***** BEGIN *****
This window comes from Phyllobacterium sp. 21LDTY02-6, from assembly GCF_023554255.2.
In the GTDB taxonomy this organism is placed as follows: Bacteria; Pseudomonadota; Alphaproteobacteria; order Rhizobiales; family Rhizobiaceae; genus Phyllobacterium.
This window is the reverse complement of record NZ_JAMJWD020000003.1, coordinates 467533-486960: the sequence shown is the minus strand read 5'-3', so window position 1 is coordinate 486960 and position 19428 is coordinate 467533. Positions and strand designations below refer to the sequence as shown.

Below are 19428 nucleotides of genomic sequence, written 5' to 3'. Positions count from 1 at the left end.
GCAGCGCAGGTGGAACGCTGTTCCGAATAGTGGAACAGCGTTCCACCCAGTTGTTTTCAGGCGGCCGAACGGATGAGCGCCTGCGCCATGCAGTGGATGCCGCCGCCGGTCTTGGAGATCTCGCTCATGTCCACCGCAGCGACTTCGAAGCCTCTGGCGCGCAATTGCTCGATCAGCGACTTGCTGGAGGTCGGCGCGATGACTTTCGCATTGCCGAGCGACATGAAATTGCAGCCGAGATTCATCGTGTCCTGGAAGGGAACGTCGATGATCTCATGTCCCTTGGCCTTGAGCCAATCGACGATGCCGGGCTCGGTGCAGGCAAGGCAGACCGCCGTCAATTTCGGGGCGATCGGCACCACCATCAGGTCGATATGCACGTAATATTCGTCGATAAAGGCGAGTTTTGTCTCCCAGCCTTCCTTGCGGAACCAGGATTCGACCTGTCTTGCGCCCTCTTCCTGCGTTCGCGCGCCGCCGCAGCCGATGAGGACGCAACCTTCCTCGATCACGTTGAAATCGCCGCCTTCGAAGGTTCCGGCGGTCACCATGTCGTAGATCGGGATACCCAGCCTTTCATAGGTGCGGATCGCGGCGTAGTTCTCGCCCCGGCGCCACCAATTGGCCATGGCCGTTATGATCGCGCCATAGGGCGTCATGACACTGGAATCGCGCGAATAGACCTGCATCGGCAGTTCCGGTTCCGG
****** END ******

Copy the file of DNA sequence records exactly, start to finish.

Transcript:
This window comes from Phyllobacterium sp. 21LDTY02-6, from assembly GCF_023554255.2.
In the GTDB taxonomy this organism is placed as follows: Bacteria; Pseudomonadota; Alphaproteobacteria; order Rhizobiales; family Rhizobiaceae; genus Phyllobacterium.
This window is the reverse complement of record NZ_JAMJWD020000003.1, coordinates 467533-486960: the sequence shown is the minus strand read 5'-3', so window position 1 is coordinate 486960 and position 19428 is coordinate 467533. Positions and strand designations below refer to the sequence as shown.

Below are 19428 nucleotides of genomic sequence, written 5' to 3'. Positions count from 1 at the left end.
GCAGCGCAGGTGGAACGCTGTTCCGAATAGTGGAACAGCGTTCCACCCAGTTGTTTTCAGGCGGCCGAACGGATGAGCGCCTGCGCCATGCAGTGGATGCCGCCGCCGGTCTTGGAGATCTCGCTCATGTCCACCGCAGCGACTTCGAAGCCTCTGGCGCGCAATTGCTCGATCAGCGACTTGCTGGAGGTCGGCGCGATGACTTTCGCATTGCCGAGCGACATGAAATTGCAGCCGAGATTCATCGTGTCCTGGAAGGGAACGTCGATGATCTCATGTCCCTTGGCCTTGAGCCAATCGACGATGCCGGGCTCGGTGCAGGCAAGGCAGACCGCCGTCAATTTCGGGGCGATCGGCACCACCATCAGGTCGATATGCACGTAATATTCGTCGATAAAGGCGAGTTTTGTCTCCCAGCCTTCCTTGCGGAACCAGGATTCGACCTGTCTTGCGCCCTCTTCCTGCGTTCGCGCGCCGCCGCAGCCGATGAGGACGCAACCTTCCTCGATCACGTTGAAATCGCCGCCTTCGAAGGTTCCGGCGGTCACCATGTCGTAGATCGGGATACCCAGCCTTTCATAGGTGCGGATCGCGGCGTAGTTCTCGCCCCGGCGCCACCAATTGGCCATGGCCGTTATGATCGCGCCATAGGGCGTCATGACACTGGAATCGCGCGAATAGACCTGCATCGGCAGTTCCGGTTCCGG